Volume 8, Issue 24 (9-2001)                   RJMS 2001, 8(24): 142-145 | Back to browse issues page


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Torkaan F, Raayegani S, Bahrami M. CERVICAL ROOT LESION AND PERIPHERAL NERVE INJURY IN IRANIAN WRESTLERS. RJMS. 2001; 8 (24) :142-145
URL: http://rjms.iums.ac.ir/article-1-329-en.html

Abstract:   (6377 Views)

 Wresting is one of the most involve sports in sport injuries. Because of Increasing number of wrestlers in Iran as the native sports, and lack of a precise study about the cervical root lesion and associated peripheral nerve lesion, we decided to study prevalence, type, involved root of probable cervical radiculopathy and also associated predisposing factor in 40 wrestlers, age range of 36-63 year and minimum 10 years of wrestling in Tehran.

  These groups were examined clinically, then by electrodiagnostic study and finally were referred for MRI study of cervical spins. Following results were obtained by electrodiagnostic studies in 40 persons and MRI in 21 persons. About 45% of patients studied by electrodiagnosis had cervical Radiculopathy. All of patients studied by MRI were reported by radiologist to have one type of cervical spine involvement as follows: degenerative changes: 61%, disc protrusion: 28%, cervical canal stenosis: 19%, and disc extrusion: 9%.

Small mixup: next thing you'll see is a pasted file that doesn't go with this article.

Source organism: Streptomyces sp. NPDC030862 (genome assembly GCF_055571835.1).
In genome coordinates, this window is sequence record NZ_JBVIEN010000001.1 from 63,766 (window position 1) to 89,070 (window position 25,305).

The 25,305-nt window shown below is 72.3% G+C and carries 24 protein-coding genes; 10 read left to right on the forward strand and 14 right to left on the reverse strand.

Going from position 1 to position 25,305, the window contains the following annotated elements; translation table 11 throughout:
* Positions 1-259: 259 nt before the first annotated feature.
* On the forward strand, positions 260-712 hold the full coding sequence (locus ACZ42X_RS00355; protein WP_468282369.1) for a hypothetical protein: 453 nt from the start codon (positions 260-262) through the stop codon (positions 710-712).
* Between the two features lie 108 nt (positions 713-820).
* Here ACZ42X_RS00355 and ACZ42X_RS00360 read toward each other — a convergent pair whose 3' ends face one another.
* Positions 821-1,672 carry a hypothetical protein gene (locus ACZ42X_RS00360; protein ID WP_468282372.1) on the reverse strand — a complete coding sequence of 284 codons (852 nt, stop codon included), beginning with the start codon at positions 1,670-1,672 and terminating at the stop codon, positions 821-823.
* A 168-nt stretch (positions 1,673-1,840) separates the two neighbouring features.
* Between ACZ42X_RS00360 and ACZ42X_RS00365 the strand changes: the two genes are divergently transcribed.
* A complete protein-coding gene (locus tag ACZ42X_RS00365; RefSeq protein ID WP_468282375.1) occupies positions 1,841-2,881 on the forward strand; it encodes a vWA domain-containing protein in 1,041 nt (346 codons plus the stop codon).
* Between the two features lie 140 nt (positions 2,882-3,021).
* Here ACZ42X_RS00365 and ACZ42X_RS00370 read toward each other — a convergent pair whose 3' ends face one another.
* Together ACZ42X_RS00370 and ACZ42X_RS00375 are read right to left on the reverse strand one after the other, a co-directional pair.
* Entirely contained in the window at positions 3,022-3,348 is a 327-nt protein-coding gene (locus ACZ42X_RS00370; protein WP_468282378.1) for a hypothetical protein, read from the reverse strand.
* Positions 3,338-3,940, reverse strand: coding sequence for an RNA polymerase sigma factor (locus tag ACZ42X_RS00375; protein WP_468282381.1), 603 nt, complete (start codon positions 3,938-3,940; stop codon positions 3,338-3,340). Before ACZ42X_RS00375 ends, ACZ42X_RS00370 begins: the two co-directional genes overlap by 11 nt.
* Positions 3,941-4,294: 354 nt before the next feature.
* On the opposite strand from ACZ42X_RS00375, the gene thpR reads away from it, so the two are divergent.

The most common involved root in electrodiagnostic study was bilatrally C6 root lesion. The most common involved level in MRI was C5-C6 disc disease. There was no statistically significant correlation between root lesion and previous nerve Injury, age and years of wrestling.

  Based on this concept that electrodiagnostic is the most specefic test, MRI was calcuated to have 41.6% specifity and 100% sensitivity in evaluation of cervical root lesion. Twenty seven percent of cases had associated peripheral nerve lesion of upper limb, among these bilatrally capral tunnel “15%” , tardy ulnar palsy “12.5%” were most prominent. There was high statistical correlation between ulnar nerve lesion and previous elbow injury. Fifty four percent of patients had concomittant peripheral nerve injury and cervical root lesion “Double crush syndrome”.

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